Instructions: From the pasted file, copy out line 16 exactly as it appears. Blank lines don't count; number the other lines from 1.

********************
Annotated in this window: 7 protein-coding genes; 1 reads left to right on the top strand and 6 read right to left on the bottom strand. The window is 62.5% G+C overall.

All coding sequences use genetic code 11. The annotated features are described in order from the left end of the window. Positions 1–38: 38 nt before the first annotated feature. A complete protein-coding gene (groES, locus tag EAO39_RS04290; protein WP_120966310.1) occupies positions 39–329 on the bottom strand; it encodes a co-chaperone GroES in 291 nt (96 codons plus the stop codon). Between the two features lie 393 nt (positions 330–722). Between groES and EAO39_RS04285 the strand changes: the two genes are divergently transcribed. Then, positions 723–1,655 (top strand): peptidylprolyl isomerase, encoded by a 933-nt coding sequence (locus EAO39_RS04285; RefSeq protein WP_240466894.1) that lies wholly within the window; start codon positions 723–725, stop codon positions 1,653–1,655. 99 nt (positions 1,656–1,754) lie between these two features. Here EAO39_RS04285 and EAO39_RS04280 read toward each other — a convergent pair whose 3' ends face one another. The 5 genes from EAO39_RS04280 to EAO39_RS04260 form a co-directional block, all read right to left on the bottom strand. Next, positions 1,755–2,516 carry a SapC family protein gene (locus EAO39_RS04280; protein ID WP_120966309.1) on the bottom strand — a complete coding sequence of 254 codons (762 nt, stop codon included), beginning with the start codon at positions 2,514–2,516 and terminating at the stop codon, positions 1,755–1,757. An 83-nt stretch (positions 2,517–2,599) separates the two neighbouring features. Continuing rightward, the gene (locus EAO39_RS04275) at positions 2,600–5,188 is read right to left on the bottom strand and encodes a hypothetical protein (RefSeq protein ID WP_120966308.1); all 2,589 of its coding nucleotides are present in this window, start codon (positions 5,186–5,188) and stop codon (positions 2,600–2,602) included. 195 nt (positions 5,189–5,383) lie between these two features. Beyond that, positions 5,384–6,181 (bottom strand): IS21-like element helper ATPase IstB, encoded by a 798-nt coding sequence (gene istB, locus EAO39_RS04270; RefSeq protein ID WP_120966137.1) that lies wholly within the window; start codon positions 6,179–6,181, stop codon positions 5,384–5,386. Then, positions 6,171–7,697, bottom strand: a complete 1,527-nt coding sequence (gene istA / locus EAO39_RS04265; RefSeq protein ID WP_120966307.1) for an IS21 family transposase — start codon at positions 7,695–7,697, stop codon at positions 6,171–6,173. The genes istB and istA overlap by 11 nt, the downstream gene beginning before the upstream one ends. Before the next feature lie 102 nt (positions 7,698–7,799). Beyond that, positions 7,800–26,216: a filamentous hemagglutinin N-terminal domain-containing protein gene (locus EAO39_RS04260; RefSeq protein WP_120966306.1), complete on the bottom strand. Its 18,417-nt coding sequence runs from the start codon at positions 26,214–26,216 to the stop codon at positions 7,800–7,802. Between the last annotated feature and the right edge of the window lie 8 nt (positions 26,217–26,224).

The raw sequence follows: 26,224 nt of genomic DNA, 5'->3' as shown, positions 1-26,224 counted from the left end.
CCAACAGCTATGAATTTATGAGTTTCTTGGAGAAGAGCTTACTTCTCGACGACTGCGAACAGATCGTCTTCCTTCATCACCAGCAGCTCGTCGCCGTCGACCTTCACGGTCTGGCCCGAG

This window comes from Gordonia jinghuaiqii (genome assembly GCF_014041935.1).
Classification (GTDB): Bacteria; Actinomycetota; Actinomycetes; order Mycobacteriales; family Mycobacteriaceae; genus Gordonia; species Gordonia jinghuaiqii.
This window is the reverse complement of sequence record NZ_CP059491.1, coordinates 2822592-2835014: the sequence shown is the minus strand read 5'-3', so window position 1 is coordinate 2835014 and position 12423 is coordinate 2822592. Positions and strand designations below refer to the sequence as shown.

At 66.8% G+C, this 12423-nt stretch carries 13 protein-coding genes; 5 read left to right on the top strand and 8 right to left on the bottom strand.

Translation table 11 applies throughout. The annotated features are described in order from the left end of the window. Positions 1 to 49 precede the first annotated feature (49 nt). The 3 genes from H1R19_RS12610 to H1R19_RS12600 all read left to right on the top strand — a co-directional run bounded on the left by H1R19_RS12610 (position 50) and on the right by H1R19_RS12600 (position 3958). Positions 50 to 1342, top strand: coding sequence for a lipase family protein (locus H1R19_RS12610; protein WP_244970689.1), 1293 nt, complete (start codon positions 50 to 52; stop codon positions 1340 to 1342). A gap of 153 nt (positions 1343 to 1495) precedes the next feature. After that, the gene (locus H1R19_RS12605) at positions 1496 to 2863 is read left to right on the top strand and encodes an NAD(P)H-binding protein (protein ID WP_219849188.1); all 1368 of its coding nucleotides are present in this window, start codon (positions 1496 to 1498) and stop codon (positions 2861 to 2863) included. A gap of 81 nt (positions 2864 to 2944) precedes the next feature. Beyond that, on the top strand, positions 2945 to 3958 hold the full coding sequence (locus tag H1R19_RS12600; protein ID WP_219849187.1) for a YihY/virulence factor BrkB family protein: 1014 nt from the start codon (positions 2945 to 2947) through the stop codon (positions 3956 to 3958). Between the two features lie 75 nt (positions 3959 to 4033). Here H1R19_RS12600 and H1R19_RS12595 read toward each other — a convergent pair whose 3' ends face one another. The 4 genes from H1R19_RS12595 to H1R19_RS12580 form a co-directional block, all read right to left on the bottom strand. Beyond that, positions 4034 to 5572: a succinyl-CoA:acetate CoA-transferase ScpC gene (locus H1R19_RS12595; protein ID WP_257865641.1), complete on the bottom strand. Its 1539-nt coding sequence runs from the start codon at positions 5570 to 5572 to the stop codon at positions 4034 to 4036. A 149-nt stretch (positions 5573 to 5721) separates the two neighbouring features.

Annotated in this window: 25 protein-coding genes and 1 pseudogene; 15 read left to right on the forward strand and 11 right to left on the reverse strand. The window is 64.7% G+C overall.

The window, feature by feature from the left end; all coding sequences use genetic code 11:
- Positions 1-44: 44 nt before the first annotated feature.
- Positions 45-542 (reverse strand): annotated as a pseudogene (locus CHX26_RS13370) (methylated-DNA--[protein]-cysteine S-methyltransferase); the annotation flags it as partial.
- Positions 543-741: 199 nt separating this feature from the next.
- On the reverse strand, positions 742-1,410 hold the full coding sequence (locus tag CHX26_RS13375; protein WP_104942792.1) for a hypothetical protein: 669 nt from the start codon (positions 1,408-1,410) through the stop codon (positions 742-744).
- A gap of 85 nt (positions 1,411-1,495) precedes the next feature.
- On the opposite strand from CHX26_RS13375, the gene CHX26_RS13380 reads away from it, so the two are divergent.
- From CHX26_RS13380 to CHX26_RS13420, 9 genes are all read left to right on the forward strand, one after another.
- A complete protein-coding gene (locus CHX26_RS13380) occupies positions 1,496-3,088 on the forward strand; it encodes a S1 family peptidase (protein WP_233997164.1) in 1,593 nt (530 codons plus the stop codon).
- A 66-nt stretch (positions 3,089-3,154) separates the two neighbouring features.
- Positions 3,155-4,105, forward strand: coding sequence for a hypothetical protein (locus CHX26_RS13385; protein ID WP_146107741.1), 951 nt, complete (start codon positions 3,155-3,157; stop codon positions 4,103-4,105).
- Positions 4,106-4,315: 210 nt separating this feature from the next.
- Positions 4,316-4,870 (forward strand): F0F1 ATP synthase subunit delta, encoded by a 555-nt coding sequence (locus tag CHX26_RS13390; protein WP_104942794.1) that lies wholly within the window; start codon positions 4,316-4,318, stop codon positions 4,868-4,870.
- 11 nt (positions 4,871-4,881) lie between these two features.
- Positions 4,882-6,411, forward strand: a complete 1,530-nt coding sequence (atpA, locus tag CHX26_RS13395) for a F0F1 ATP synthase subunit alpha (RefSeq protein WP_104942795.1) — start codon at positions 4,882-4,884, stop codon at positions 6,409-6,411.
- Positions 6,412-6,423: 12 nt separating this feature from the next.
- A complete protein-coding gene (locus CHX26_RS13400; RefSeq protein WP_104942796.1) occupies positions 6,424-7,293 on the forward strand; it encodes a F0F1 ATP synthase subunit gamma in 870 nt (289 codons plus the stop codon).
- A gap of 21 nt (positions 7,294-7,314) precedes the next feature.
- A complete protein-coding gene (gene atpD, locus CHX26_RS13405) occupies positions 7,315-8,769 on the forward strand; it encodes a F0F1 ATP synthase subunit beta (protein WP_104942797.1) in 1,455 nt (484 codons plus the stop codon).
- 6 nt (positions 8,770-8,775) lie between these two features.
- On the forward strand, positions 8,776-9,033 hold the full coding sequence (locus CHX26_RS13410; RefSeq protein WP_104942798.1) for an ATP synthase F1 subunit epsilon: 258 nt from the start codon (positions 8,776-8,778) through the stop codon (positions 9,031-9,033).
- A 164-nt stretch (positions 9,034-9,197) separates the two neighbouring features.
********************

- A gap of 85 nt (positions 1,411-1,495) precedes the next feature.